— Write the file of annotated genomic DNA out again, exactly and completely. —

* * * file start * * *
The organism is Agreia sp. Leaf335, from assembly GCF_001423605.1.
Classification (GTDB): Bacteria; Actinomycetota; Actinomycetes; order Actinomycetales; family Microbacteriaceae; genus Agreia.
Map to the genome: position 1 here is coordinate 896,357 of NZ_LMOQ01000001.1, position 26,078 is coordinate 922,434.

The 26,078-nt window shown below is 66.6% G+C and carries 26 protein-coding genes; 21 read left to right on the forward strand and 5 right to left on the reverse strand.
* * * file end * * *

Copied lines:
The organism is Agreia sp. Leaf335, from assembly GCF_001423605.1.
Classification (GTDB): Bacteria; Actinomycetota; Actinomycetes; order Actinomycetales; family Microbacteriaceae; genus Agreia.
Map to the genome: position 1 here is coordinate 896,357 of NZ_LMOQ01000001.1, position 26,078 is coordinate 922,434.

The 26,078-nt window shown below is 66.6% G+C and carries 26 protein-coding genes; 21 read left to right on the forward strand and 5 right to left on the reverse strand.